We additionally learn that during his army experience in France, Francis obtained his facial injuries by jumping on a grenade; saving many men's lives. He then received a Silver Star Award for his bravery, and then returns to Frenchtown with "plenty of money" but with no happiness in the slightest.

In the end, when he meets Larry, LaSalle is surprised that Francis is distraught about what happened to her. LaSalle, however, claims that "we all love our sins". Although Francis he has already planned his actions and words against LaSalle, he cannot bring himself to kill Larry and walks away. As he leaves the building he hears a gunshot from Larry's room, revealing that Larry has shot himself. After the ordeal he visits Nicole, who has moved back to Albany, New York. She no longer wants to be a nurse but a teacher of English. We discover that Nicole never told anyone about the attack but tells Francis that staying in touch is a bad idea because of the memories that it will bring back to both of them. They both know that the affection that they once shared has now been lost anyway, so Francis decides to leave Nicole.


The themes of betrayal and trust are portrayed when we find that Francis' Uncle Louis is found to be a traitor and the Monument comb shop is closed down while the military police investigate. Some have said that this might be based on Cormier's father as Cormier wrote *during* Summer in Frenchtown that his father was very mysterious. The novel has a very complicated outlook on heroism and what defines a hero. Francis is considered to be a hero as his actions during the war saved the lives of others.


  • Francis Cassavant: the main protagonist of the book. He narrates the story in a series of flashbacks, after throwing himself on a grenade to supposedly save his fellow soldiers in the war. This disfigures his face badly; his skin being burnt, 'no ears to speak of except for bits of dangling flesh', his teeth being blown out by the explosion but replaced by dentures, his hair has also been described as falling out. Francis's nostrils are often spoken of as the physical disfigurement which plagues him the most, as they often run and have caused him to wear a bandage over them, secured with a pin at the back of his head which makes it difficult for him to clean. Francis tells how his unsightly appearance often shocks and disturbs passers-by, and as a measure to prevent this wears a white, silk aviator's scarf around the lower half of his face given to him by his hospital friend Enrico, and a Red Sox cap lowered down over his face. Whilst at school he met Nicole Renard and instantly fell in love with her, and continues to be so until at the end of the book. Francis is skilled at table-tennis after having been taught by Larry LaSalle at the 'Wreck Center', and in his Wreck Center days won a trophy for winning a series of table-tennis matches, culminating in the winning match against Larry LaSalle, despite LaSalle 'letting him win'. Although Francis did not enlist as he was not of age when the war began, after Nicole Renard was sexually assaulted and he, mentally traumatized, decided to 'kill himself'. He decided against jumping off the chapel top, and instead lied into the army and some time in the war threw himself on top of a grenade. His plan backfired as this did not kill him, merely mutilated him horribly, and his actions were seen as bravery for defending his comrades and he was given a Silver Star medal for outstanding courage. Throughout the book Francis's main mission is to wait for Larry LaSalle to come back to Frenchtown so he can shoot with a gun he carries in his duffel bag in revenge for LaSalle assaulting Nicole. However he leaves that job to Larry who kills himself anyway.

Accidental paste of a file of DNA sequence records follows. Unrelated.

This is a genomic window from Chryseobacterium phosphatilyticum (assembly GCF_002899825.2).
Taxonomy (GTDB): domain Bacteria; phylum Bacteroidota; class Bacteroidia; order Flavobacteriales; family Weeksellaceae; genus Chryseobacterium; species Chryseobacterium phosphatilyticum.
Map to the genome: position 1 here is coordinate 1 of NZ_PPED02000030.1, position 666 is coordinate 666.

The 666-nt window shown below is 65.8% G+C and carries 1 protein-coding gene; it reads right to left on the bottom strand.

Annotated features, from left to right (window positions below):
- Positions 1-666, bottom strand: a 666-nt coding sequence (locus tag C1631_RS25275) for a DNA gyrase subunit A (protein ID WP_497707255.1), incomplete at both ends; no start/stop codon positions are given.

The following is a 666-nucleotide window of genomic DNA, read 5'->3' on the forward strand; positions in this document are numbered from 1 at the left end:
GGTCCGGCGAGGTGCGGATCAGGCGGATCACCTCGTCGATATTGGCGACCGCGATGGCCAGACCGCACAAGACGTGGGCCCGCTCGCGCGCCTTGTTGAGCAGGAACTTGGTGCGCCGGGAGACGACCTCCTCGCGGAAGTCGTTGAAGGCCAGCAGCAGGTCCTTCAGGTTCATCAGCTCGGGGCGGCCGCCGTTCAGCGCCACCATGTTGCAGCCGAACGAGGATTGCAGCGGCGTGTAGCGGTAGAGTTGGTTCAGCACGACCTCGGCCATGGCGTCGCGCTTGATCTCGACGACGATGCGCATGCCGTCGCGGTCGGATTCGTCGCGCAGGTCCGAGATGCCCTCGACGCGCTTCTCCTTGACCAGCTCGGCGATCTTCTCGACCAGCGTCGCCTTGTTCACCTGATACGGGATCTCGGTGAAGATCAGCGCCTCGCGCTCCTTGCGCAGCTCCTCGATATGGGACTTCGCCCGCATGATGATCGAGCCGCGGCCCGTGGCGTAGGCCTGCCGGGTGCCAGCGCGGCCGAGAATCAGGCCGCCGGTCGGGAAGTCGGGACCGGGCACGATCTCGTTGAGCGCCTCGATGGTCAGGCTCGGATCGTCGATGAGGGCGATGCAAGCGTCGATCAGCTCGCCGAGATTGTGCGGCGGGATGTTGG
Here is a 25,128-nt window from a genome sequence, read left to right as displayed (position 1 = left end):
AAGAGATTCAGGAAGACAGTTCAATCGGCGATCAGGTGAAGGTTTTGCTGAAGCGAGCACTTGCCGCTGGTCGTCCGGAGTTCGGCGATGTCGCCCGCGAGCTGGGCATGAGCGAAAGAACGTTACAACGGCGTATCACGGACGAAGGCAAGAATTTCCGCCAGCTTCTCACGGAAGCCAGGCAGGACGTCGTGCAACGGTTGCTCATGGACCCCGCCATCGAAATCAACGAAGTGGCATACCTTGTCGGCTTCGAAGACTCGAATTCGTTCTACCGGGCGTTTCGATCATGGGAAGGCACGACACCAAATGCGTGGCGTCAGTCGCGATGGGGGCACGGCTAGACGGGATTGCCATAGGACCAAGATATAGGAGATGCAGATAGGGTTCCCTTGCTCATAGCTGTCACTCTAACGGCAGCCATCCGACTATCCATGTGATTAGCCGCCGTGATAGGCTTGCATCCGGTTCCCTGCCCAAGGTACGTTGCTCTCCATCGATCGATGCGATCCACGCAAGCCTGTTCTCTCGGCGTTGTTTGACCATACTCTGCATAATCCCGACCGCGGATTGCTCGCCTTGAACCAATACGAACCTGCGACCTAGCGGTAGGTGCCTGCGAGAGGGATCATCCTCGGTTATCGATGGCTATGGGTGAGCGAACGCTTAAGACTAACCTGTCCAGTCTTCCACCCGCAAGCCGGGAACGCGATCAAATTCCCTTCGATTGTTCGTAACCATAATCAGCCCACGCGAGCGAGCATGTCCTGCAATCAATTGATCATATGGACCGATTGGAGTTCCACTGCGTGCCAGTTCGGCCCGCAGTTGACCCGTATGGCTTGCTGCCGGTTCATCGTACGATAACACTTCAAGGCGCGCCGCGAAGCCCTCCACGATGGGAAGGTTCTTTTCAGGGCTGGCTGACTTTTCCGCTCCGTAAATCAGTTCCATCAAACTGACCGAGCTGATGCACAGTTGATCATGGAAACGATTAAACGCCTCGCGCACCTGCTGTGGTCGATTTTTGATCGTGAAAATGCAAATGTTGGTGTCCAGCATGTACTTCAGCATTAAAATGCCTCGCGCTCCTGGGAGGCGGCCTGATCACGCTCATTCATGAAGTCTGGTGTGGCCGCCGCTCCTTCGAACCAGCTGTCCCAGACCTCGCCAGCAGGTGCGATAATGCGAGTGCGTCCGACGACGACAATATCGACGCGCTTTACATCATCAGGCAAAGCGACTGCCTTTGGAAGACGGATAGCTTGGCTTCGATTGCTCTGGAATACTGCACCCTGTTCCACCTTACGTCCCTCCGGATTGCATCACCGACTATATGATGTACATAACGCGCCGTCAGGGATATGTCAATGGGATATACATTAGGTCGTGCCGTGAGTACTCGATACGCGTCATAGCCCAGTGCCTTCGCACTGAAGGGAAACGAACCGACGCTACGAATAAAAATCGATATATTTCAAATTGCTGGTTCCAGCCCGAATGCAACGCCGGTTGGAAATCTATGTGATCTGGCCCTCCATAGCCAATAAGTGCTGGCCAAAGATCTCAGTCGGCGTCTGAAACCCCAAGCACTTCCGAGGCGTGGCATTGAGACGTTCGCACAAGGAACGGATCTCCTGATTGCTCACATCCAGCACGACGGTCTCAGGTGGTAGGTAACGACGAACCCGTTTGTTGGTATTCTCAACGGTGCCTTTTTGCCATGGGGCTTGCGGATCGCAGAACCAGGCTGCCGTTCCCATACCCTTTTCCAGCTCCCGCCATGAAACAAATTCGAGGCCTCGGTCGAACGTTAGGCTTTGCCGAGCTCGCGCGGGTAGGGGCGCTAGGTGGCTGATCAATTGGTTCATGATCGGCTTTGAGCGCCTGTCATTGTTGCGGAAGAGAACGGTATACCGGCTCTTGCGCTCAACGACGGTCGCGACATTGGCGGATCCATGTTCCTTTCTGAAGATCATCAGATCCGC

• Nicole Renard: Nicole moves to Frenchtown from Albany and immediately becomes the subject of Francis's attention. Later she is involved in the events concerning Larry LaSalle, who taught her dancing in the 'Wreck Centre'. At the end of the novel, she returns to Albany in an attempt to escape the traumatic memories of her ordeal with LaSalle. Nicole has clearly moved on from the experience with Larry, when Francis visits near the end of the novel the love between the two has disappeared, something which deeply upsets Francis.